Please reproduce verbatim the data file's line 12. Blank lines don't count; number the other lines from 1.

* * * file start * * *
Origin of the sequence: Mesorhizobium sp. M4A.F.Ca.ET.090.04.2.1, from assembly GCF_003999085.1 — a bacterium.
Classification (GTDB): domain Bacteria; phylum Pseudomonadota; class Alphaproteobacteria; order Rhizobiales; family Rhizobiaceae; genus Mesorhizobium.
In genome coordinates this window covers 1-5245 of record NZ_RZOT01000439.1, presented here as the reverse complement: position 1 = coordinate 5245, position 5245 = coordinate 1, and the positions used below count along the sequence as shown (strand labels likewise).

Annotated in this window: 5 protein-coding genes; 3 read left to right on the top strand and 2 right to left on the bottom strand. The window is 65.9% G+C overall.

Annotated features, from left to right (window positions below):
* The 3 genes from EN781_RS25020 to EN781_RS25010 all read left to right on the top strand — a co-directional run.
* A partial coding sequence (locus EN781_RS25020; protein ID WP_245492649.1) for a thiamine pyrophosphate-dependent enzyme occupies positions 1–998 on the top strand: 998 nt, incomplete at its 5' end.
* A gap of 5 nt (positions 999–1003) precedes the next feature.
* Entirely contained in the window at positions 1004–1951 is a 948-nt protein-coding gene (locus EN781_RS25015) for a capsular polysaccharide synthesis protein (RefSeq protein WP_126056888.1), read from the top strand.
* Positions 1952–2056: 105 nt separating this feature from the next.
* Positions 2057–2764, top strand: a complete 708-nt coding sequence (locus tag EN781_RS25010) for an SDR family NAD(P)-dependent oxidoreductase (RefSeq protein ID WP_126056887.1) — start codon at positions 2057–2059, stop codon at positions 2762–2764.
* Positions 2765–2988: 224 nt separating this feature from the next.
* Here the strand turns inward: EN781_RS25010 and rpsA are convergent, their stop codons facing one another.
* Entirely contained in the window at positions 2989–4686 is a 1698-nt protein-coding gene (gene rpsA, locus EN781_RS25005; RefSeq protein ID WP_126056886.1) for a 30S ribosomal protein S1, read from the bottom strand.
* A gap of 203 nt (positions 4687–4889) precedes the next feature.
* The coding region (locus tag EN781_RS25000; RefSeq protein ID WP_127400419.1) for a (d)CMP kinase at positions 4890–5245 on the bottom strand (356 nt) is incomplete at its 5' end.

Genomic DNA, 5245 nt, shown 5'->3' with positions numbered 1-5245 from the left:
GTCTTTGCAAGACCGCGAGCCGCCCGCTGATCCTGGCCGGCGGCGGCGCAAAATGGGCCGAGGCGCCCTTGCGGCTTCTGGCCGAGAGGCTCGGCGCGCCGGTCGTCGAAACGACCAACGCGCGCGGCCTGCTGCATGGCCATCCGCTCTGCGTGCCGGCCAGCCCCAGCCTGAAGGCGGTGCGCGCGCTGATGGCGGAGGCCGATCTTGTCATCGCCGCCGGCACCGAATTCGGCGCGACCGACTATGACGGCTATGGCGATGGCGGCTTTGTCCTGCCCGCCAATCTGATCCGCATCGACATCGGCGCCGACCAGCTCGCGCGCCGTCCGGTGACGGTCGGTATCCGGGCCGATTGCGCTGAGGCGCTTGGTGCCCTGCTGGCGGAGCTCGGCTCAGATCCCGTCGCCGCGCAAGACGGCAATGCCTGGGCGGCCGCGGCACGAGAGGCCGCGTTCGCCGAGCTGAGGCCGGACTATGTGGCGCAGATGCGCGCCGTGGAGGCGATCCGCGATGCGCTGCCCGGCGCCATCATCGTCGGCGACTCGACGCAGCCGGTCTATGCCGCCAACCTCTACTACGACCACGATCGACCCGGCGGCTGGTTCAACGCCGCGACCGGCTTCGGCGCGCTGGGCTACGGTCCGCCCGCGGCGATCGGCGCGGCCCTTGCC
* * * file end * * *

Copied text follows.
* Positions 2765–2988: 224 nt separating this feature from the next.